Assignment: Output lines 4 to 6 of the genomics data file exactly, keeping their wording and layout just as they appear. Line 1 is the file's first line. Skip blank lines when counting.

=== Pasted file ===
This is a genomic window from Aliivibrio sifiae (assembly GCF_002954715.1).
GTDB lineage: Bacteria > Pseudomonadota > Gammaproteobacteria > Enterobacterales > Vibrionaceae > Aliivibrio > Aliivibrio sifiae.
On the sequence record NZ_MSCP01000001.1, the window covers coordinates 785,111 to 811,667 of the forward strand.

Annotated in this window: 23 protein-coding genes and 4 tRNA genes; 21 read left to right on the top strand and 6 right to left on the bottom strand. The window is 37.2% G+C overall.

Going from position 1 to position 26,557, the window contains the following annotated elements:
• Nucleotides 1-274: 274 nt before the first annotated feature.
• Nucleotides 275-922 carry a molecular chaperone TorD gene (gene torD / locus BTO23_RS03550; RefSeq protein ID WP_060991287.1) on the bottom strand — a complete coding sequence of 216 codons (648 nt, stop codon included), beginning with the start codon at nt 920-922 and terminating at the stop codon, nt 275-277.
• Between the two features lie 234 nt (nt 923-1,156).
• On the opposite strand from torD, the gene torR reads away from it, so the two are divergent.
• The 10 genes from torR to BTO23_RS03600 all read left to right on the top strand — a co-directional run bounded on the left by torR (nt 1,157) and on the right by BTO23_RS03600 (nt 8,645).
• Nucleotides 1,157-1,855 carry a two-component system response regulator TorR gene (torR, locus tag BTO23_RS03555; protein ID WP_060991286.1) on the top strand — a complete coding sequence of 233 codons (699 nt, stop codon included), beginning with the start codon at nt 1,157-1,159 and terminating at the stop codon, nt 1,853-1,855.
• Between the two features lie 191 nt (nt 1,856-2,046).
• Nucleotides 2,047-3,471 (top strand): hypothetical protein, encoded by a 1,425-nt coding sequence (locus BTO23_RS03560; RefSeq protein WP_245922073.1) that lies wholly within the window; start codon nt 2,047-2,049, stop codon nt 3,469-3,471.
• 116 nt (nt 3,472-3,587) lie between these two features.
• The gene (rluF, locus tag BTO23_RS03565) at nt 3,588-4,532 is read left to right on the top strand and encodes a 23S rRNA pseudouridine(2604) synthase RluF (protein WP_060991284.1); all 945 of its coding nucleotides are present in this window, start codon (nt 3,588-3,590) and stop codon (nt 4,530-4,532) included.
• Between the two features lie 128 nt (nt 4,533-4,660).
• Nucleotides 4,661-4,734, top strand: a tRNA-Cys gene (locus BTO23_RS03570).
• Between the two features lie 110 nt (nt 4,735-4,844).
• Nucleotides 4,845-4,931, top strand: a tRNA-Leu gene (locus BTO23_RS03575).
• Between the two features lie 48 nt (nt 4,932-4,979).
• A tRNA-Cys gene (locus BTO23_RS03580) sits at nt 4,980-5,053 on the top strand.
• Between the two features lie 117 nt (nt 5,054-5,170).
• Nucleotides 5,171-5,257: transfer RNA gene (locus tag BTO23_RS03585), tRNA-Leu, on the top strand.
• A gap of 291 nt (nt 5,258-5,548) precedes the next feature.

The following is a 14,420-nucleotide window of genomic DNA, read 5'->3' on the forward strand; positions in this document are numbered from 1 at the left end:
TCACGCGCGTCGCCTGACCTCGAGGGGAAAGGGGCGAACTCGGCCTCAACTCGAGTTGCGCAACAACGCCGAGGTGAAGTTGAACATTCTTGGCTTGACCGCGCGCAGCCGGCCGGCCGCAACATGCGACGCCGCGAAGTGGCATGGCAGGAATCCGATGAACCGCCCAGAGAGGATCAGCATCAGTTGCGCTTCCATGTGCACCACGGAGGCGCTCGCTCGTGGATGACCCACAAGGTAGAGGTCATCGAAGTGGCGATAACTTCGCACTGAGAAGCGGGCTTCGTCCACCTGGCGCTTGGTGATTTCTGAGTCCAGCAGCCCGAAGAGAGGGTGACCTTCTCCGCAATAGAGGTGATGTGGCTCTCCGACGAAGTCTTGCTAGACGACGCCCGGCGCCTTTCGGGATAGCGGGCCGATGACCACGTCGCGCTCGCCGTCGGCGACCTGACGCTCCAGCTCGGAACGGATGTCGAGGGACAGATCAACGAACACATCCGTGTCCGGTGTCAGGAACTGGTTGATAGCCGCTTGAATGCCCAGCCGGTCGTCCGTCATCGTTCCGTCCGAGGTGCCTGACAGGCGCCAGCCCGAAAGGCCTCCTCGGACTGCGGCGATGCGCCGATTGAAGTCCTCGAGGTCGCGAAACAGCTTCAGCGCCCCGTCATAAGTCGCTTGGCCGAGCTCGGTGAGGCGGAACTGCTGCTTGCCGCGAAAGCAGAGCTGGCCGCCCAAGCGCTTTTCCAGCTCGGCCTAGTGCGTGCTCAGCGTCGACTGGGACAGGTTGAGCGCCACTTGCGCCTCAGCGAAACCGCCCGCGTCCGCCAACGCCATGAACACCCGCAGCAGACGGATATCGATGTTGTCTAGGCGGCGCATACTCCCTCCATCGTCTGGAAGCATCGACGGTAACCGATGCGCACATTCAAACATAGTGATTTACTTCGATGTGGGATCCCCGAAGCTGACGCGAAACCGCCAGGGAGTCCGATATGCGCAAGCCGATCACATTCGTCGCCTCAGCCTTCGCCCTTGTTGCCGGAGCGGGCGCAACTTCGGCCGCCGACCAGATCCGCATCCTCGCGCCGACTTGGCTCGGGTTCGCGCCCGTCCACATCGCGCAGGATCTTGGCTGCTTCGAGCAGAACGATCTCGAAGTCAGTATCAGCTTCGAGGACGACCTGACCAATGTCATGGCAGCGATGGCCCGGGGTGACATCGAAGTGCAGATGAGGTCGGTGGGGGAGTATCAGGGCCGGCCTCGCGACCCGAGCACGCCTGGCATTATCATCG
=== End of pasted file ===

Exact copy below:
Annotated in this window: 23 protein-coding genes and 4 tRNA genes; 21 read left to right on the top strand and 6 right to left on the bottom strand. The window is 37.2% G+C overall.

Going from position 1 to position 26,557, the window contains the following annotated elements:
• Nucleotides 1-274: 274 nt before the first annotated feature.